Monday, July 27, 2009

Enabler or Reformer? From Chicagoland to Washington to Wall Street

Prior to the Democratic primary, political news from Chicago usually concerned the latest exposure of corruption, and a good deal of it was linked to the Daley Administration(s). But riding on a white stallion, Barack Obama blazed forth out of the windy city promising to “change the world,” “transform this country,” and create a Kingdom right here on earth.”

To help him achieve all the above, Lynn Sweet at the Sun Times, reports that Obama has brought with him to the nation’s capitol a startling number of old friends from Chicago’s 51st Ward:

WASHINGTON -- It's a Tuesday in June, and I am in one of the high-ceiling big rooms of the old office building next to the White House.

As I look around the room at the players assembled here -- including this scribe -- I'm thinking that with a few twists of fate, this all-Chicago gang could be huddling in Mayor Daley's City Hall.

It’s not terribly reassuring to be reminded of the Chicago influence on the guy steering the ship during a global financial meltdown and rising concerns about health care reform. And there probably aren’t any direct links from Chicagoland to what’s happening on Wall Street these days as described by Robert Kuttner’s recent piece at Huffpo:

The New York Times recently reported that the latest scheme--or scam--on Wall Street is something called High Frequency Trading. Very sophisticated financial firms, such as Goldman Sachs, are tipped off by the New York Stock Exchange's own computers to pending buy and sell orders. Armed with ultra sophisticated computer algorithms, the insiders anticipate the direction of the market based on what they learn about supply and demand for a given security. They can make an extra penny here and an extra penny there at the expense of us suckers, adding up to billions.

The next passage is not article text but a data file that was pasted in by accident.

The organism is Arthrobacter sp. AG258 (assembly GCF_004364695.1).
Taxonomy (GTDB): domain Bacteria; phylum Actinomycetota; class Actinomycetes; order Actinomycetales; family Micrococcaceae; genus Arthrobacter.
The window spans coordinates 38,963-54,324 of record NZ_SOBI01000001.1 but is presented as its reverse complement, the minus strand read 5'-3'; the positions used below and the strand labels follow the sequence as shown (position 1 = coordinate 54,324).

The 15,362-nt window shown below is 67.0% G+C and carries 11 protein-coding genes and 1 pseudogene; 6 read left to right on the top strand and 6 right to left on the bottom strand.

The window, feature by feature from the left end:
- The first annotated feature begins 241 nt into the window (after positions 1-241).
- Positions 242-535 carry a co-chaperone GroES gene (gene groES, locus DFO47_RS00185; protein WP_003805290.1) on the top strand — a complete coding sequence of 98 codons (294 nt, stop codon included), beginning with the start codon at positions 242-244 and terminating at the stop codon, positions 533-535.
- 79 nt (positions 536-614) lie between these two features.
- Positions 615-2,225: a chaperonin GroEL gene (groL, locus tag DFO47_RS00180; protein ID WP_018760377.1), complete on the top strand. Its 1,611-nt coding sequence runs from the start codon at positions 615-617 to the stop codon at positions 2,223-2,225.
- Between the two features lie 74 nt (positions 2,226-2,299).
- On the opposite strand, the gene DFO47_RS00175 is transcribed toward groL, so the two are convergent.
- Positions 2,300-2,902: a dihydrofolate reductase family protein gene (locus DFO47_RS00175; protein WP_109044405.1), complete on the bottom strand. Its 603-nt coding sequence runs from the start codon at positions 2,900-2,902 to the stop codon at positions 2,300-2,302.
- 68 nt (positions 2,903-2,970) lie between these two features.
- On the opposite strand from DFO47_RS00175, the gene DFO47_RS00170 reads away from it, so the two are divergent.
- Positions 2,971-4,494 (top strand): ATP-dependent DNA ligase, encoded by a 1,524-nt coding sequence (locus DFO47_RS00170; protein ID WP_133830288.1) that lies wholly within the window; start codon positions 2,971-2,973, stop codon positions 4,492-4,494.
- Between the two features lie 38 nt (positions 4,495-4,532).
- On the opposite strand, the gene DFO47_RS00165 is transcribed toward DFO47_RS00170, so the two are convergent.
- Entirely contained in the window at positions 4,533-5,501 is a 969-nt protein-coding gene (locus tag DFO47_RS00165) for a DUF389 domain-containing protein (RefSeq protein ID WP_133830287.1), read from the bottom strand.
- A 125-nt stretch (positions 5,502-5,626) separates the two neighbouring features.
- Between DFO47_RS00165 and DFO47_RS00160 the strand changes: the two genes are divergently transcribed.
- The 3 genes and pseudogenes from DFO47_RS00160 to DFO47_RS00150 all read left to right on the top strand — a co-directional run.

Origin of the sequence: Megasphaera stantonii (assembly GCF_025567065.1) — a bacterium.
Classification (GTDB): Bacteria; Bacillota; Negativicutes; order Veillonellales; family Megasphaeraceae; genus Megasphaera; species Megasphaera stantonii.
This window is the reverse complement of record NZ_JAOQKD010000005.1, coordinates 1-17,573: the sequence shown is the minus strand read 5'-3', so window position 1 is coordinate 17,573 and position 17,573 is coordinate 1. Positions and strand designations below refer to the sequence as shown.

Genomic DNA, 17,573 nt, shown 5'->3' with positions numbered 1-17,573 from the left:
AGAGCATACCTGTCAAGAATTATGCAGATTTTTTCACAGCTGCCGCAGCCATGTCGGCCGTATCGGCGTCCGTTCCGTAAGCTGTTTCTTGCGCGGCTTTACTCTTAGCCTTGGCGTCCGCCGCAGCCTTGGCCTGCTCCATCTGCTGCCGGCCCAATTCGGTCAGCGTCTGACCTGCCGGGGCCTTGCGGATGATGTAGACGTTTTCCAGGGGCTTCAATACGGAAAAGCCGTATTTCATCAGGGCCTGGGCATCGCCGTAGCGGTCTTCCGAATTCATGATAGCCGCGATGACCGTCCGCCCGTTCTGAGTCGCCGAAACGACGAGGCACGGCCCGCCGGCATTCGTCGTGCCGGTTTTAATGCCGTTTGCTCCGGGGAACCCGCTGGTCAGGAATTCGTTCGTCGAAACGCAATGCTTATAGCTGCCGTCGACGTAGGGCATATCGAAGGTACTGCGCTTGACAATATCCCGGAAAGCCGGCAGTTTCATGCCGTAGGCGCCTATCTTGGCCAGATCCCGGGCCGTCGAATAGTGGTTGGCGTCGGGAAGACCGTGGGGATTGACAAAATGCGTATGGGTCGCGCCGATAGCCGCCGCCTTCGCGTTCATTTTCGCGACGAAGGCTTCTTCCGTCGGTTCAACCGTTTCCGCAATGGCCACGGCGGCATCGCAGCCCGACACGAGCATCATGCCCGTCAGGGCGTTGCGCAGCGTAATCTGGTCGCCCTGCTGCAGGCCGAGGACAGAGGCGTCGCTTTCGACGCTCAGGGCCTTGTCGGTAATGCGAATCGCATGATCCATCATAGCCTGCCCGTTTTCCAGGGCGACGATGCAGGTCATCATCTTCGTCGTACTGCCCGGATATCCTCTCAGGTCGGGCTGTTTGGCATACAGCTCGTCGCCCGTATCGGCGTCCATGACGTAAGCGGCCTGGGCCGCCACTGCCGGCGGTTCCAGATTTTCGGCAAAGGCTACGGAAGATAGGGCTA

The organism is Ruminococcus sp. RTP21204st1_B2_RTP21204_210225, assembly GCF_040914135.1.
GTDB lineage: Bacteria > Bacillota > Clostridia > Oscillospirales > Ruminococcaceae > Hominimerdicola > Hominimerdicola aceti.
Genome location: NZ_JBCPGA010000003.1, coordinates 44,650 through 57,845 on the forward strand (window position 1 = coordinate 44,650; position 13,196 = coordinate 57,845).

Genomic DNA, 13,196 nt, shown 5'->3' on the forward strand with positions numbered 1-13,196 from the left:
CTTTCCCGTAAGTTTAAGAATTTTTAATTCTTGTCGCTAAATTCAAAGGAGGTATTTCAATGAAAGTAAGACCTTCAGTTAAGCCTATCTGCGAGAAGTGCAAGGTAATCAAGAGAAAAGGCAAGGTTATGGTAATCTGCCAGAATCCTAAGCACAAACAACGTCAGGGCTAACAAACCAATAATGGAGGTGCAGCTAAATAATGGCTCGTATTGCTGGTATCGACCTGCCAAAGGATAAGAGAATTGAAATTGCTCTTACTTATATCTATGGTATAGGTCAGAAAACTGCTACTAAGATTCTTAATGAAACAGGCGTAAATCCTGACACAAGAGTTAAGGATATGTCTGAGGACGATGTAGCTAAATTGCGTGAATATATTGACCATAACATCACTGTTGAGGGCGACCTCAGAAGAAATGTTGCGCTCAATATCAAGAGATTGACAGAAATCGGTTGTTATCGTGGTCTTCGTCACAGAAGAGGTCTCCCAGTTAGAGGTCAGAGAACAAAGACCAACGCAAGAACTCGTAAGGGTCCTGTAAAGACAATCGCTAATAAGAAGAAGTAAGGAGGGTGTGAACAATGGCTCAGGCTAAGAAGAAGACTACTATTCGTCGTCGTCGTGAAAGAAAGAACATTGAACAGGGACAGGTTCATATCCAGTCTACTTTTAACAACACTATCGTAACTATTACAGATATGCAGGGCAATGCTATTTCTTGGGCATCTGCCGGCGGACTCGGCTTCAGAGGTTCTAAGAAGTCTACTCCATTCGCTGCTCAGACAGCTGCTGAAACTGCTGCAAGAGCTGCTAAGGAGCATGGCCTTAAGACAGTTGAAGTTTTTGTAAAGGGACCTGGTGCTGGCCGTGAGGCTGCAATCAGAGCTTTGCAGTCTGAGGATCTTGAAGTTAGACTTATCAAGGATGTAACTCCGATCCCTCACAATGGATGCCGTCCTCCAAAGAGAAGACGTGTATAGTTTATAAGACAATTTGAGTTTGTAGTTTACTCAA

"Nearly everyone on Wall Street is wondering how hedge funds and large banks like Goldman Sachs are making so much money so soon after the financial system nearly collapsed," wrote the Times' Charles Duhigg in a front page piece that was the talk of New York and Washington. "High-frequency trading is one answer."

As debates in the blogosphere in the last couple of days have made clear, there are a couple of possibilities of what is at work here. One is that Goldman and others are literally using privileged information to make trades ahead of markets, in which case they are committing a felony. Specifically, the abuse is known as "front-running," or trading ahead of customers, and it is an explicitly illegal form of market manipulation. Front running is epidemic on Wall Street--the whole point of an investment bank trading for its own account is to take advantage of its specialized knowledge of markets--and the SEC or the Justice Department shuts down front-running when it becomes too blatant to ignore.

Kuttner concludes:

If the financial crisis has proven anything, it is that capital markets have become an insiders' game in which trading profits crowd out the legitimate business of investment. The whole business-models of the most lucrative firms on Wall Street are a menace to the rest of the economy. Until the Obama administration recognizes this most basic abuse and shuts it down, it will be more enabler than reformer.

More enabler than reformer? I hate to break the news, but that sounds a lot like the Daley machine’s modus operandi in Chicago.

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